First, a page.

I found Dorothy Wang’s discussion of parody a useful framework for approaching John Yau’s Genghis Chan poems. It was a little dizzying to read so many different scholastic accounts of parody, but the key points which struck me were Hutcheon’s definition of parody as “repetition with difference” (I assume based on a power differential and with subversive potential), Rose’s reclaiming its dismissed “lowly” form as”both comic and double-coded,” and Bakhtin’s suggestion that parody offers a “‘sideways glance’… as it were, in its own piously stylized quotation mark.” Each of these points made me think of camp, a queer aesthetic rooted in parody. I think it’s worth politicizing this queer dimension to parody, in its premise of unfaithful reproduction (of heteronormative cultural production) and its shift away from “straight”/literal reading in favor of open-signifying and ambiguous meta-play on multiple levels.
Even though John Yau identifies as straight, I still find a queer framework useful for approaching his Genghis Chan poems, particularly his investigation of Asian American masculinity. Race and sexuality are mutually constructed; straight/queer isn’t always a productive binary. Instead of assessing queer as a politics of identities, it can be more useful to examine it as a politics of norms and sexualization–of what it is deemed valuable, threatening (see Cathy Cohen “Punks, Bulldaggers, and Welfare Queens”–how marginalized subjects such as black welfare queens are made sexually abject regardless of their sexual orientation). In the introduction to Q&A : Queer in Asian America, David Eng and Alice Hom contend that “Asian Americans are never purely, or merely, racial subjects,” pointing to dominant tropes of emasculated Asian American men and hyper(hetero)sexualized Asian American women (3). Eng delves into that former stereotype in his book Racial Castration: Managing Masculinity in Asian America, deconstructing the conflation of Asian and anus in feminizing fantasies rendering Asian masculinity invisible.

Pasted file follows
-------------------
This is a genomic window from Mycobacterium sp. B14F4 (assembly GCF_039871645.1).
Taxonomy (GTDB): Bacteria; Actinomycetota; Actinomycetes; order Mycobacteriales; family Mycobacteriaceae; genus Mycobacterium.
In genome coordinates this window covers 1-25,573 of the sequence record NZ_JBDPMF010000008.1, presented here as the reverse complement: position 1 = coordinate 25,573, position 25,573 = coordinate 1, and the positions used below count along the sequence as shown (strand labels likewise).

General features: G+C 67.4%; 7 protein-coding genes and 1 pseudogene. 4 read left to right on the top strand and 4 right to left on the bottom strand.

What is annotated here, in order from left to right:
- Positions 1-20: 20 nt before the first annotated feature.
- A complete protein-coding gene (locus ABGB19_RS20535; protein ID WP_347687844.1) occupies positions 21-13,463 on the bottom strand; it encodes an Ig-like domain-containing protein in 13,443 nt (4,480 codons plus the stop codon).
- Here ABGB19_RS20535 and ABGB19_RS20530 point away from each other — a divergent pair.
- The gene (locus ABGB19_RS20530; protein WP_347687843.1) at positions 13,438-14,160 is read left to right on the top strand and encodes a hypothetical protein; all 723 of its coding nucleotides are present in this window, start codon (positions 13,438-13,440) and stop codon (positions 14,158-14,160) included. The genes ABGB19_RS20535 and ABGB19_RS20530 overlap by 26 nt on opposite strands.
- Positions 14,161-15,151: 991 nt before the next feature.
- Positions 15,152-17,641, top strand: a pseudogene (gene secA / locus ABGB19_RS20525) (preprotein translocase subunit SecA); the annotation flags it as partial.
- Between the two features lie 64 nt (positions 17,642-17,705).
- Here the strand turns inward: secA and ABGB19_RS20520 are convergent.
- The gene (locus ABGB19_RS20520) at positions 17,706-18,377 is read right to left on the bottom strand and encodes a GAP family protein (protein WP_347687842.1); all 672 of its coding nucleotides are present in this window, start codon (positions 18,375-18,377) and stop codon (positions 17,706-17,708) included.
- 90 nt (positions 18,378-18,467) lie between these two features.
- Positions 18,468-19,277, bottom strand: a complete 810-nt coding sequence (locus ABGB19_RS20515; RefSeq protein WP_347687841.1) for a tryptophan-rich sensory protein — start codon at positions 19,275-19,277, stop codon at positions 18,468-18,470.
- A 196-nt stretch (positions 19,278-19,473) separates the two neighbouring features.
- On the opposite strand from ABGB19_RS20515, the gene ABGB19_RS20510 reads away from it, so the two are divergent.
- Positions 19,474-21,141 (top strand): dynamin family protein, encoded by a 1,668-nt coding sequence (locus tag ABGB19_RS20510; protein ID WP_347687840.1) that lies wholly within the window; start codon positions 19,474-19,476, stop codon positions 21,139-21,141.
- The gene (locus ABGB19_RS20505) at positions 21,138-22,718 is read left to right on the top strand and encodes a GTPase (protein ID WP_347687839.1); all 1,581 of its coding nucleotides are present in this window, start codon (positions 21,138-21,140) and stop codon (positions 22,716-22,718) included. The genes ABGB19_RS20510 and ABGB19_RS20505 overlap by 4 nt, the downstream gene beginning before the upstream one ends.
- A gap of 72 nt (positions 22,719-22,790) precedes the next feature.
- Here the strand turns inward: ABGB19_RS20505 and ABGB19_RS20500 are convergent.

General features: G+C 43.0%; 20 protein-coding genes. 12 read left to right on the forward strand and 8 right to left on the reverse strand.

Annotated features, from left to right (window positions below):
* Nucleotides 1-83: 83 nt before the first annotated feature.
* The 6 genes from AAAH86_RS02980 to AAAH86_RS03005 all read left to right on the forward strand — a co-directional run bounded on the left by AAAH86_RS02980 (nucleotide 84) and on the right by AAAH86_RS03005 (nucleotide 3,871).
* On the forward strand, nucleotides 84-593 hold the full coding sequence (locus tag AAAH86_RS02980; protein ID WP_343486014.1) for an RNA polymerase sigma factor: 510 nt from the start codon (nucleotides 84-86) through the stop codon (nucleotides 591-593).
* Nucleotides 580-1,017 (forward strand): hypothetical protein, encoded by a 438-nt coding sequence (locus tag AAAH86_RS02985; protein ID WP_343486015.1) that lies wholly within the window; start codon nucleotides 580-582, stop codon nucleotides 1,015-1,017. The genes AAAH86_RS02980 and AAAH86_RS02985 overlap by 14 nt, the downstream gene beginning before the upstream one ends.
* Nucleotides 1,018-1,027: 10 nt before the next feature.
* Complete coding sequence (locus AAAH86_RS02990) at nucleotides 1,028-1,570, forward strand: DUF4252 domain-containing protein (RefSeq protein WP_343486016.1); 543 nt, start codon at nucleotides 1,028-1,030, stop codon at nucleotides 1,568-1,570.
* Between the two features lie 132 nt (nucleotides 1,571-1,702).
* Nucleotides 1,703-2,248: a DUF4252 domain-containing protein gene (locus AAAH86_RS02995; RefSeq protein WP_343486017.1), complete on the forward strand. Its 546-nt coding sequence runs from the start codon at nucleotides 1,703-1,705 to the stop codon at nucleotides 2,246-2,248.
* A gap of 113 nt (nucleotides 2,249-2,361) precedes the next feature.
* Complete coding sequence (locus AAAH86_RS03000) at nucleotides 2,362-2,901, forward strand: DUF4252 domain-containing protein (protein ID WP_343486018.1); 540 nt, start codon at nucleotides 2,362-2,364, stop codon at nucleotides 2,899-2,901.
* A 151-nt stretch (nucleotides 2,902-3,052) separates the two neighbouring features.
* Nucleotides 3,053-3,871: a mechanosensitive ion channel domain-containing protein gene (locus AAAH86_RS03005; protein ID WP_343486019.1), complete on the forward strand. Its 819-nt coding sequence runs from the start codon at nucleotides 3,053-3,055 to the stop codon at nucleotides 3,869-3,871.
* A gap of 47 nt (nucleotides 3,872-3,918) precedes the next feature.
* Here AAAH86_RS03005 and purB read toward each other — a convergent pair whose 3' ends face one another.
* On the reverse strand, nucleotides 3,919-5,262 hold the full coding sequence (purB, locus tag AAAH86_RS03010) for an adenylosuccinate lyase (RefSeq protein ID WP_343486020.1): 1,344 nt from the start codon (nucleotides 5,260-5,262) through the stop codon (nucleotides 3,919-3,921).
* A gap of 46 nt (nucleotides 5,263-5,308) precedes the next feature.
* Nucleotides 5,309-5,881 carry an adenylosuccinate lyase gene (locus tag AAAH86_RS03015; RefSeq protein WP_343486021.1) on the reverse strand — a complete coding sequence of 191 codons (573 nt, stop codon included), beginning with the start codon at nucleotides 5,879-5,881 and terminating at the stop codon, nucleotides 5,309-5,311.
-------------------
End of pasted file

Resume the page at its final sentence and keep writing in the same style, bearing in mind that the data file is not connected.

Dorothy Wang points out how Yau’s Genghis Chan character hybridizes parodic versions of of two popular Hollywood racist yellowface depictions of Asian masculinity–“the shuffling asexual detective Charlie Chan and the marauding Asian invader on horseback, Genghis Khan” (208). Combining these two figures points to the oscillating colonial gestures of desexualizing/castrating vs. barbarizing Asian masculinity as wild, sinister threat. In the white American imagination, their combination does not produce a neutralized image but instead produces Asian masculinity as an inscrutible and exotic mystery. But Yau’s revision of these two images in the Genghis Chan sequence undoes the terms of their negotiation. This re-imagining is “queer” to the extent that it mediates two toxic misrepresentations of Asian masculinity to open a space in between–rendering visible what has been made invisible by these representations.
My favorite poem in the sequence was Genghis Chan: Private Eye VII” (which Wang quoted in full on 228-229). I was fascinated by its ritual self-laceration and submission through the anaphora imperative “You will.” This poem’s internalized violence (reading “You” as directed to the narrator’s self) as an effect of intergenerational trauma and media misrepresentation of masculinity–a turn on the figure of Genghis Khan as a violent invader to represent how colonization has violently confined Asian masculinity as passive and impotent. This is parody qua horror, not humor: the stakes of colonialism amplified and its scars made visible.